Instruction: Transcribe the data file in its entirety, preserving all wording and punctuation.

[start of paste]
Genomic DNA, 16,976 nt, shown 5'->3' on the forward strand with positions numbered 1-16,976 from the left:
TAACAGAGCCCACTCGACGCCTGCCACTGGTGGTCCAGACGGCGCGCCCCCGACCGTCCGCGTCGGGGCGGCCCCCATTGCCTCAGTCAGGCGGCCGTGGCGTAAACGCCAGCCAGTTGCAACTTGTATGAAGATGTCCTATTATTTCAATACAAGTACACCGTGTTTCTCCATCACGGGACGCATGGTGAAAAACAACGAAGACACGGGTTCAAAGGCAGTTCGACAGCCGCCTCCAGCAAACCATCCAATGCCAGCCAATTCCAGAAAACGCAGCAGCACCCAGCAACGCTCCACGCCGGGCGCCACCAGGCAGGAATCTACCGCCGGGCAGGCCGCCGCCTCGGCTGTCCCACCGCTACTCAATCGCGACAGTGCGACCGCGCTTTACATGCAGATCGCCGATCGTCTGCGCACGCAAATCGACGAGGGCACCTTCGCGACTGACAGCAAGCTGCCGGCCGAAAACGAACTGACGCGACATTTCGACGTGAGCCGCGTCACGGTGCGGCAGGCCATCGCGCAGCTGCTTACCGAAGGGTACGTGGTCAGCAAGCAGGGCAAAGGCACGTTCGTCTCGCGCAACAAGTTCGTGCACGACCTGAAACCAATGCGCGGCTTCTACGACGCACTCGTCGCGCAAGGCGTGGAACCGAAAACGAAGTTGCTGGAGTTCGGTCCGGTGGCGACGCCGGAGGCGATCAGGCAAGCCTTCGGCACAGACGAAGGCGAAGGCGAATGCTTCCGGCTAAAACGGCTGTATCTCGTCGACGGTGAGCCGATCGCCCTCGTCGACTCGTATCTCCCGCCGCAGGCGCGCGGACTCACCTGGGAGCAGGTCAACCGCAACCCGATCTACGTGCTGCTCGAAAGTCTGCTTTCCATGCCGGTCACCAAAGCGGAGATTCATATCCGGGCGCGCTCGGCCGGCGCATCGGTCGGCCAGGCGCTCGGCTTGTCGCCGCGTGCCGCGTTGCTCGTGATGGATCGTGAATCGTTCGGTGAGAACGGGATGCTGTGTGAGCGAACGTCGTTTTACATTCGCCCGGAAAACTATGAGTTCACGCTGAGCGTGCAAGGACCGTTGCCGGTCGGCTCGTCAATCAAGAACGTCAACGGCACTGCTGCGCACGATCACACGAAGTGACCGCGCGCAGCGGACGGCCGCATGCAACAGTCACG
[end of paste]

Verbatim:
Genomic DNA, 16,976 nt, shown 5'->3' on the forward strand with positions numbered 1-16,976 from the left:
TAACAGAGCCCACTCGACGCCTGCCACTGGTGGTCCAGACGGCGCGCCCCCGACCGTCCGCGTCGGGGCGGCCCCCATTGCCTCAGTCAGGCGGCCGTGGCGTAAACGCCAGCCAGTTGCAACTTGTATGAAGATGTCCTATTATTTCAATACAAGTACACCGTGTTTCTCCATCACGGGACGCATGGTGAAAAACAACGAAGACACGGGTTCAAAGGCAGTTCGACAGCCGCCTCCAGCAAACCATCCAATGCCAGCCAATTCCAGAAAACGCAGCAGCACCCAGCAACGCTCCACGCCGGGCGCCACCAGGCAGGAATCTACCGCCGGGCAGGCCGCCGCCTCGGCTGTCCCACCGCTACTCAATCGCGACAGTGCGACCGCGCTTTACATGCAGATCGCCGATCGTCTGCGCACGCAAATCGACGAGGGCACCTTCGCGACTGACAGCAAGCTGCCGGCCGAAAACGAACTGACGCGACATTTCGACGTGAGCCGCGTCACGGTGCGGCAGGCCATCGCGCAGCTGCTTACCGAAGGGTACGTGGTCAGCAAGCAGGGCAAAGGCACGTTCGTCTCGCGCAACAAGTTCGTGCACGACCTGAAACCAATGCGCGGCTTCTACGACGCACTCGTCGCGCAAGGCGTGGAACCGAAAACGAAGTTGCTGGAGTTCGGTCCGGTGGCGACGCCGGAGGCGATCAGGCAAGCCTTCGGCACAGACGAAGGCGAAGGCGAATGCTTCCGGCTAAAACGGCTGTATCTCGTCGACGGTGAGCCGATCGCCCTCGTCGACTCGTATCTCCCGCCGCAGGCGCGCGGACTCACCTGGGAGCAGGTCAACCGCAACCCGATCTACGTGCTGCTCGAAAGTCTGCTTTCCATGCCGGTCACCAAAGCGGAGATTCATATCCGGGCGCGCTCGGCCGGCGCATCGGTCGGCCAGGCGCTCGGCTTGTCGCCGCGTGCCGCGTTGCTCGTGATGGATCGTGAATCGTTCGGTGAGAACGGGATGCTGTGTGAGCGAACGTCGTTTTACATTCGCCCGGAAAACTATGAGTTCACGCTGAGCGTGCAAGGACCGTTGCCGGTCGGCTCGTCAATCAAGAACGTCAACGGCACTGCTGCGCACGATCACACGAAGTGACCGCGCGCAGCGGACGGCCGCATGCAACAGTCACG